oxidation reactions in water, and coagulation of particles in water. In 1961 he
             became the Gordon McKay Associate Professor of Applied Chemistry, then
             Gordon McKay Professor of Applied Chemistry in 1964. He became a U.S.
             citizen in 1968.
                From 1956 through 1970 Werner Stumm established a strong research and
             teaching program in water chemistry at Harvard. His laboratory became a magnet
             for doctoral students in environmental engineering, postdoctoral scholars in many
             disciplines, and visiting research scientists and engineers from the United States
             and other parts of the world. The emphasis in his research during the Harvard
             years was on application of fundamental chemistry to water quality engineering
             processes and ecosystem protection. Among the leading research
             accomplishments of that period in Werner Stumm’s career were his work on rates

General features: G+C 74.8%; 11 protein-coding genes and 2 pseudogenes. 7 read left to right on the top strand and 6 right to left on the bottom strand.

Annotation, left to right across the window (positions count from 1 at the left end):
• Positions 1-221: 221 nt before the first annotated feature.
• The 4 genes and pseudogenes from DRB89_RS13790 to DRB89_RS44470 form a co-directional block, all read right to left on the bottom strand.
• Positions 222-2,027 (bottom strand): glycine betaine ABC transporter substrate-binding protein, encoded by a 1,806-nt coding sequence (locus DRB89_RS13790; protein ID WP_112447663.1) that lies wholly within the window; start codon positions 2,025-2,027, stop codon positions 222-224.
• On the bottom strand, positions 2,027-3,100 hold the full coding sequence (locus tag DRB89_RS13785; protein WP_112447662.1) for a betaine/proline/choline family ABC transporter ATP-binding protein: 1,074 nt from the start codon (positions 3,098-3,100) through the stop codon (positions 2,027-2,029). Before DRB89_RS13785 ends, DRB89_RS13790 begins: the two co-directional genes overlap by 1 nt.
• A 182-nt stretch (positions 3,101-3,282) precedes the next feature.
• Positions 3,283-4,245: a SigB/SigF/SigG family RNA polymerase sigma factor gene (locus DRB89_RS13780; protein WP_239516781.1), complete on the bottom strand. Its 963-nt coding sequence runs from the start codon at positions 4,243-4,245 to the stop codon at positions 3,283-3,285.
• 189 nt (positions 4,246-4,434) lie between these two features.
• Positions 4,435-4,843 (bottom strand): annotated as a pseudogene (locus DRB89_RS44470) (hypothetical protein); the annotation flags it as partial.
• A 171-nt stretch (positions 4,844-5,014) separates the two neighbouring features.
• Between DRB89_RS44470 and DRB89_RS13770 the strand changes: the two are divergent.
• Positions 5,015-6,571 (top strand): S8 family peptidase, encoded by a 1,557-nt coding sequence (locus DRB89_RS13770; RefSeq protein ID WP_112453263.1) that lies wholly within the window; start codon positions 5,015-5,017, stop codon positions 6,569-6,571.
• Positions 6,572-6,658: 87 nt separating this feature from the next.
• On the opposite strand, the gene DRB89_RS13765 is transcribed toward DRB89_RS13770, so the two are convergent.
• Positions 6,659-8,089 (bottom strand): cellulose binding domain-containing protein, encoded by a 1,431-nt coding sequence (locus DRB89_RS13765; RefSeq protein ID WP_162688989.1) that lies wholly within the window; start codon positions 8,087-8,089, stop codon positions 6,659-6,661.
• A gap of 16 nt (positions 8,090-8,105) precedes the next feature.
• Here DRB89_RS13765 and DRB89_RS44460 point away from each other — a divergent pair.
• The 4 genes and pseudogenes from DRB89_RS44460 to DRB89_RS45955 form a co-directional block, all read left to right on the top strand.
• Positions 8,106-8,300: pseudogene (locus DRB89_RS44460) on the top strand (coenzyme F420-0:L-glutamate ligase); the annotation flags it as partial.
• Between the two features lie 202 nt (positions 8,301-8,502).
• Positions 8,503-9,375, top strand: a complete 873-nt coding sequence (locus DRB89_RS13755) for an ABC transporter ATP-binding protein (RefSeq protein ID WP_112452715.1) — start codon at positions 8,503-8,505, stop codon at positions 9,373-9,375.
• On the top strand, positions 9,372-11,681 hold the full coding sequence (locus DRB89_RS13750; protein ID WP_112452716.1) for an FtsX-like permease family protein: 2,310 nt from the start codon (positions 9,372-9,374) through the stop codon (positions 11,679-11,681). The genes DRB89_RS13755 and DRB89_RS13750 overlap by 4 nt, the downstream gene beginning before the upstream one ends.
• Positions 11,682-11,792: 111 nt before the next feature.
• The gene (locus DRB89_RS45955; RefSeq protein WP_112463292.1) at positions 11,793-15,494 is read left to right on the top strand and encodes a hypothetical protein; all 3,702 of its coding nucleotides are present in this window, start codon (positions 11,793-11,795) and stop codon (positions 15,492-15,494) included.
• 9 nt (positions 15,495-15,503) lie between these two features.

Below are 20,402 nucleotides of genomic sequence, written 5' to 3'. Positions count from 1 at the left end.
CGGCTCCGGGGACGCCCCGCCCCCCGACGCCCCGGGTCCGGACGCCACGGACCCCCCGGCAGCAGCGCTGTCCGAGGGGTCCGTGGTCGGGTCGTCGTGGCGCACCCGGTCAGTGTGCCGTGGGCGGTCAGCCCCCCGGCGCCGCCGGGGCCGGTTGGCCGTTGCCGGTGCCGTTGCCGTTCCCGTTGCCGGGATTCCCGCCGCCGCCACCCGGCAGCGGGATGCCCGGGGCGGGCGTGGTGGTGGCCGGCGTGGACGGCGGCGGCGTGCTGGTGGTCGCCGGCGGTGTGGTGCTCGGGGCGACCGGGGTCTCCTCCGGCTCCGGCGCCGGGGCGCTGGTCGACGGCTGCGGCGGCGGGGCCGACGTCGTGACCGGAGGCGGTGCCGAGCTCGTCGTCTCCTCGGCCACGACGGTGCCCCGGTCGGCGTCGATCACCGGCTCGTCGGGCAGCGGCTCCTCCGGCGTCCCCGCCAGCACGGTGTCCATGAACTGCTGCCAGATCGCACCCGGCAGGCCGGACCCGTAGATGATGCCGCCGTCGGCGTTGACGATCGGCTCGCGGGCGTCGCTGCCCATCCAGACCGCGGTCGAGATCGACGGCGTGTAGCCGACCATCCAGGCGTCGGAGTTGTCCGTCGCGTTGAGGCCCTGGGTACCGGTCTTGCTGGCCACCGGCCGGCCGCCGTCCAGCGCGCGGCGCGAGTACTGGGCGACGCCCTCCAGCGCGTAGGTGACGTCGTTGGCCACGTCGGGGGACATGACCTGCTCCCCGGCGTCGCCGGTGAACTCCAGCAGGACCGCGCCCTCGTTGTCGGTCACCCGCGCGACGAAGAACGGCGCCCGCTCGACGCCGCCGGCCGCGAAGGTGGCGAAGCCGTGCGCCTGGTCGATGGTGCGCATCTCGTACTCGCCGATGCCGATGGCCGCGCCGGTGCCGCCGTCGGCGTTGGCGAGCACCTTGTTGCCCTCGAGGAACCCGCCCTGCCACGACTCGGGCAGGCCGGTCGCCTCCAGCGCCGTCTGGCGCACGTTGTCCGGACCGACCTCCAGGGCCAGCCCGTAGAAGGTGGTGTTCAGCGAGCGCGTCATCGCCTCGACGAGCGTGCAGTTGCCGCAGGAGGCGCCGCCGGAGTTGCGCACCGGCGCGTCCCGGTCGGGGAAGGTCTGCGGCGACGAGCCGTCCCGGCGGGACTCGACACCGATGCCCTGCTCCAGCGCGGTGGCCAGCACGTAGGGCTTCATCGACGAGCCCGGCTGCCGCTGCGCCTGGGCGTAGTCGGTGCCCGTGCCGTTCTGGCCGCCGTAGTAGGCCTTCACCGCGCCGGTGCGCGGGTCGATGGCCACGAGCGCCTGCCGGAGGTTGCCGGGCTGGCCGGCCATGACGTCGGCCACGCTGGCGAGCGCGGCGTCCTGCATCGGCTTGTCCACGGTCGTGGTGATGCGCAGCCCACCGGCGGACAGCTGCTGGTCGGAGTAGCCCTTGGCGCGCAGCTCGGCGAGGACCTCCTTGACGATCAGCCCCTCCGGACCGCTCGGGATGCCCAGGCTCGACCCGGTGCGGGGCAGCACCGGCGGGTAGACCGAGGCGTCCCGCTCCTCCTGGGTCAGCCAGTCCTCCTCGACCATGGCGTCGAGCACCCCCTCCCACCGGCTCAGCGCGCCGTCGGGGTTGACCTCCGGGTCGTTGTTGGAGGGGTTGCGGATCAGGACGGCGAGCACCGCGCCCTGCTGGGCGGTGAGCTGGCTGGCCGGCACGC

of iron corrosion in relation to water chemistry, kinetic laws for iron and
            manganese oxidation in water, chemical aspects of coagulation processes in
            water, buffering in natural waters, the role and control of algal nutrients in water
            pollution, polymer flocculation of microorganisms, and chemical aspects of rapid
            filtration processes for particle removal. It is interesting to note that of the group
            of Ph.D. students and postdoctoral fellows who worked with Werner Stumm in
            the 1960s, five have since been elected to membership in National Academy of
            Engineering. His influence as a research leader and mentor was great indeed.
                During his last few years as a professor at Harvard, Werner Stumm began to
            formulate a unified approach to natural water chemistry, a broad vision
            encompassing both applications to water technology and processes in the natural
            water environment. In 1966 he organized a symposium on “Equilibrium Concepts
            in Natural Waters” at a national meeting of the American Chemical Society. In
            the resulting proceedings, Werner first introduced the idea of aquatic chemistry